09 November 2012
Thoughts on the day's Gospel reading
The Gospel (St. John 2:13-22) appointed for the Feast of the Dedication of St. John Lateran puts before us the commanding figure of Jesus Christ striding into the great Temple in Jerusalem. He cleanses it, making a whip of cords and driving out the sellers of animals and the money-changers, overturning their tables and telling them, “Take these things away; you shall not make my Father’s house a house of trade.” Christ did this, because those who were buying and selling within the temple of God were not doing it for the glory of God; they were not doing it for the worship of God or for the good of man; rather, it was for personal gain and for selfish reasons.
The Church teaches us that religion is more than just the vertical dimension of the spiritual life – it’s more that simply “God and me.” Ethics and morality must be the practical expression of a true and living faith. How we conduct ourselves in the marketplace reflects our relationship with God. Certain business practices may be legal but that doesn’t insure they are ethical. Certainly, making a profit isn’t condemned in Scripture, but accumulating great wealth by unjustly taking advantage of someone else is.
So, with the crack of a whip, Christ drove the money changers from the temple. And He did it not only because of the contempt that was being shown to the Temple – a place consecrated to God – but also because of the injustice being shown to the people who were there to worship the God in whose honor the Temple had been built. Christ was not kind and gentle that day.
When good people are faced with evil, it would seem that our Lord has given something of an example to follow. He did not limit himself to prayer or to talk; He also did something about it. “To everything there is a season,” the Scriptures tell us, and we can see that even in the life of Christ that there was a season to make a stand against evil by taking specific action.
It was necessary for Christ to drive the money-changers out of the temple because of the evil they had brought into the lives of honest people, and because of the dishonor those actions brought to the House of God. So it is necessary at times that evil must be faced squarely by taking positive action, so that the common good might be preserved. Sometimes, for the triumph of good, the whip must be cracked, and evil must be beaten back.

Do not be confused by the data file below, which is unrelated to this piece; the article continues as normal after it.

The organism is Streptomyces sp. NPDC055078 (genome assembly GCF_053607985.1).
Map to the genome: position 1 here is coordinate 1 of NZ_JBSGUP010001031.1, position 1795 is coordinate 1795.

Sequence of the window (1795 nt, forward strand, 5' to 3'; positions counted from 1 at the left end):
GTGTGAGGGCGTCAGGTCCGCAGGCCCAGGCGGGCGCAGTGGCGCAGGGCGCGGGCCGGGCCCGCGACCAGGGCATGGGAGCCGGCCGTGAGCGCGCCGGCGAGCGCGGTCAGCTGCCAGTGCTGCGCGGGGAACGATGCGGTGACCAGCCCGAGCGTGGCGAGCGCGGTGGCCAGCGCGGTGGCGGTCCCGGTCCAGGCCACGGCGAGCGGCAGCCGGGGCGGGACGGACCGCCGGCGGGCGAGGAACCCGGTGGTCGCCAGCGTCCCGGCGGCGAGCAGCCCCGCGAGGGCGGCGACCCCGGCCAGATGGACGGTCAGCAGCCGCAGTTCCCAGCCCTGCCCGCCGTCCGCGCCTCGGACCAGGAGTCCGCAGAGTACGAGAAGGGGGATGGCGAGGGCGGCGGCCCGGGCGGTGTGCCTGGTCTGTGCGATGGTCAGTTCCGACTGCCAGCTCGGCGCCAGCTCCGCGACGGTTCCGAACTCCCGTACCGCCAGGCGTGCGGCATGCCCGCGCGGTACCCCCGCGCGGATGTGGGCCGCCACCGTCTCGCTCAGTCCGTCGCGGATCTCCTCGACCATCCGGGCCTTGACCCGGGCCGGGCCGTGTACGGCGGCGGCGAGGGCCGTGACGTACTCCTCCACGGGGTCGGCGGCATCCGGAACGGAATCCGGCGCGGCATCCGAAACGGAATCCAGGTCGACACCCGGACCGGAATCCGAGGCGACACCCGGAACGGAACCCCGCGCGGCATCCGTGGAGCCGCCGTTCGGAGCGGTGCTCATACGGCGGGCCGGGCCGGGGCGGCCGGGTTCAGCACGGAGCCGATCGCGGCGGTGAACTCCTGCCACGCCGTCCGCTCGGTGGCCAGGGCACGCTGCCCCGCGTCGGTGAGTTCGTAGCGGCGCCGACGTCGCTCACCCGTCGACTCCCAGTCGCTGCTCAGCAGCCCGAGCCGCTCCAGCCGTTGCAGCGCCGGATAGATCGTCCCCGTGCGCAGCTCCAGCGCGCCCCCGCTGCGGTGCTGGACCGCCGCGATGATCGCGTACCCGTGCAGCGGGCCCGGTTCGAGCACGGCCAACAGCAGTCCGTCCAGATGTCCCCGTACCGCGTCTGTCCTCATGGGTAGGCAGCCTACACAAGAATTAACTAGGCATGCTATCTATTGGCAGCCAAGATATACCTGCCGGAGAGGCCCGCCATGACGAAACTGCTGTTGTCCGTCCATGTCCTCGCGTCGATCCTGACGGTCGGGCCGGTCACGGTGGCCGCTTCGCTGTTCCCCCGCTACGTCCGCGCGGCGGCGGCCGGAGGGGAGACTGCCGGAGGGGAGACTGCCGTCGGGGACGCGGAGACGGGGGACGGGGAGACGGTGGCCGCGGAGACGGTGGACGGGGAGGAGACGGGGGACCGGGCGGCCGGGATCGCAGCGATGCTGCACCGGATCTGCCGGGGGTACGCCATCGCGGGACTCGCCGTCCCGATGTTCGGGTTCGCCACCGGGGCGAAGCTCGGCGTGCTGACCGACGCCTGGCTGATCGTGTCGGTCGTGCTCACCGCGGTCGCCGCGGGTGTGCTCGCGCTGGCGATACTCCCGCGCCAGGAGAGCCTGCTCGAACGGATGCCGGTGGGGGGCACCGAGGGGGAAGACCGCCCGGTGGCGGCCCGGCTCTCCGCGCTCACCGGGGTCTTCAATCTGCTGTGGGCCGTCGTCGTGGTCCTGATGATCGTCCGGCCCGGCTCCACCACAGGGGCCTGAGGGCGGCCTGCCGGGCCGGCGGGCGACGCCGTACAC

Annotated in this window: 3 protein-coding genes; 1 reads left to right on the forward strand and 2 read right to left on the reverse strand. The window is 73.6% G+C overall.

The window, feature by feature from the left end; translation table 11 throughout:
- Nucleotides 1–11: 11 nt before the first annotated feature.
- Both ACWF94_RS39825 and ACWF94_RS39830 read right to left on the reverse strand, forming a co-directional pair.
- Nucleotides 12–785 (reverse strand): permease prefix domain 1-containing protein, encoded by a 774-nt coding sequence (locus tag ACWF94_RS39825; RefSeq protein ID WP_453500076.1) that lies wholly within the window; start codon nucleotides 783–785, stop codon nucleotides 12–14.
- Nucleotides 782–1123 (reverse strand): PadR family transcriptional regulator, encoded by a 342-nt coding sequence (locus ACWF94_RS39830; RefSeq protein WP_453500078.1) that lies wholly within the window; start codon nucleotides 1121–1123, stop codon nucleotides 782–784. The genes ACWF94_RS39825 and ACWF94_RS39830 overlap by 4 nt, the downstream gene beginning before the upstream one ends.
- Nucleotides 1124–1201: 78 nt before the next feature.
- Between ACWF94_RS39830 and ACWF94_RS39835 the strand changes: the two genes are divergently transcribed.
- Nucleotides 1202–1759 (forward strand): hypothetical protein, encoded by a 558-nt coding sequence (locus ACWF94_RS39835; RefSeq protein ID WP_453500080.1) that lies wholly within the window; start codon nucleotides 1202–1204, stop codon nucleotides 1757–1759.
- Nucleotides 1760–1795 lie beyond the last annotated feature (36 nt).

Whether it be civil leaders inflicting injustice on people; or whether it be those who steal the right to life from the unborn; or whether it be the unfaithful cleric who cheats people from knowing the fullness of the Gospel and worshipping according to the mind of the Church; or whether it be the gossip who destroys the reputation of another – we are called to stand up for the good, and against the evil.
The Gospel tells us that after Christ had cleansed the Temple, “his disciples remembered that it was written, ‘Zeal for thy house will consume me...’” And so should zeal for the things of God consume us. Zeal is the business side of love, whether it be love of God or love of man. “Zeal,” says St. Thomas Aquinas, “is the energy of love.” Zeal, as an ardent love of God, is to be shown in our lives as a desire to promote the love of God, to promote the worship of God, to promote the praise of God, to promote the glory of God. It is to be shown in our spiritual lives as we perform those Christian works of mercy and love that we have been taught by our Lord. And zeal, also, is to be shown in practical ways, as we accept our responsibility for the support and work of Christ’s Body the Church. This is one of the reasons we have places of beauty, consecrated to the glory of God – so that you and I can be inspired to be zealous for God and for the things of God; so that we can work for justice in this world; so that we can spread the truth of the Gospel by our words and our actions – and also, to give us a glimpse of the eternity of heaven.